[GUEST POST: Continuation of CPA Brian's Guest Post on taxes from last week. And he also had a blog on my blog links]
Are you a Pro?
A pro is entitled to write off certain expenses that a non-pro (hobbyist) is not permitted to write off. In addition, the specific forms you will use will be dictated by your answer to that question. While there is no specific formula for answering that question a little logic will help.
- How much do you play?
- Do you rely on the poker income to support yourself?
- Are you engaged in other professional activities that take up more time than poker?
If you come to the conclusion that you are a pro and not merely playing as a hobby, you will present your poker winnings on Schedule C. You also will be permitted to deduct certain “ordinary and necessary” business expenses against that income. These expenses might include travel to live events, training, subscriptions, some computer related expenses, certain software, etc. And, of course, you will be entitled to offset your poker winnings with poker losses.
All taxpayers regardless of profession that utilize Schedule C will pay Self-Employment Tax of 15.3% on the net income from Schedule C. This represents the employer portion AND employee portion of the social security and medicare taxes. Finally, if you are deemed a pro you will have the ability to deduct health insurance premiums and make more aggressive retirement plan contributions (poker players planning for the future???).
If poker is a hobby, then your poker winnings will be presented as gambling income and gambling losses may be deducted to the extent of your winnings on Schedule A.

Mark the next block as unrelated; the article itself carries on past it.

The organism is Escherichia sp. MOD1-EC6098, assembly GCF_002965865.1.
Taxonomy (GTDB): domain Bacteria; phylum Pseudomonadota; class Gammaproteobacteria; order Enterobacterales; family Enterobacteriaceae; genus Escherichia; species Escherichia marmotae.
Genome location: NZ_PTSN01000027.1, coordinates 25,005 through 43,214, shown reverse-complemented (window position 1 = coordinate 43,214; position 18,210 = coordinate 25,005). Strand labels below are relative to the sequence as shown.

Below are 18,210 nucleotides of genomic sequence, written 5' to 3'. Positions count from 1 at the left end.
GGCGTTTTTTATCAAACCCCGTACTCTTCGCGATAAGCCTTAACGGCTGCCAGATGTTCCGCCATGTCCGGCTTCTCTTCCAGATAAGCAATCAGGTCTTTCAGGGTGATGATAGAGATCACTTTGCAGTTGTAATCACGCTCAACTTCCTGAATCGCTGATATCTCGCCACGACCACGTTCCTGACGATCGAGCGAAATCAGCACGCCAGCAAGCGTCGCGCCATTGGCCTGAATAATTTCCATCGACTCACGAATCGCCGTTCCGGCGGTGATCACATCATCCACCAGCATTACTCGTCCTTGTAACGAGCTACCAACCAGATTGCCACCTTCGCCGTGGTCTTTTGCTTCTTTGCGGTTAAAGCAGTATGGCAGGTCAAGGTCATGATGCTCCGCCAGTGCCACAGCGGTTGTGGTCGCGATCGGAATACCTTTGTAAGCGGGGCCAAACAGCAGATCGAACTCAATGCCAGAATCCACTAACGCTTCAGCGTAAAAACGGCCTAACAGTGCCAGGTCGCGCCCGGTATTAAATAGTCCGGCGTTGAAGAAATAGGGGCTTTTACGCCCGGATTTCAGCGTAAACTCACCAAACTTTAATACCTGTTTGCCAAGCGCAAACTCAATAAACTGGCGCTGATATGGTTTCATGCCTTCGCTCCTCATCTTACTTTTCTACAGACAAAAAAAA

A few tips for you to help you prepare for taxes on a year round basis:
- Keep track of your poker wins and losses contemporaneous with your play. On-line this is easy with Holdem Manager or Poker Tracker. Live it has gotten easier as well as multiple providers are offering apps for smart phones like the one I use: Poker Journal for I phone. Five minutes at the end of each session and then all of your information is at your fingertips. Nothing is worse for you or an accountant than having to recreate a whole year of play in order to prepare an accurate return.
- Along these lines, save all of your tournament tickets for the year as this is support for your losing tournament sessions.
- Don’t be stupid: Taxes are a cost of doing business. You should certainly do all allowable by law to minimize your liability but completely ignoring them or filing fraudulent returns is a terrible idea that may jeopardize your ability to work entirely.
- If you are really overwhelmed by all of this contact a CPA who has experience dealing with gambling/poker issues. I suspect anyone in Las Vegas could have experience in these areas but professionals in other areas may not have that same experience. Ask your friends, contact your state’s CPA society or search on-line but make sure the person you are talking with understands the issues unique to your chosen profession.
- Thank the man below if you see him at the World Series of Poker. His IRS fight in the 80’s legitimized professional poker as a profession in the eyes of the IRS. But if he invites you to join a 2-7 lowball game you may want to run away fast!
These two parts are merely a drive by summary of the issues poker players face with regard to income tax. There are a lot of other issues to be hashed out before you file. I urge you to reach out to a professional. Do not stick your head in the sand and avoid filing and paying your taxes. You are welcome to find me on my blog or through 2p2 under my screenname bwslim69. There also is a great 2p2 sticky thread that has a lot of great links and resources and can be found here http://forumserver.twoplustwo.com/57/poker-legislation/u-s-taxes-u-s-bank-accounts-poker-site-deposits-faq-740589/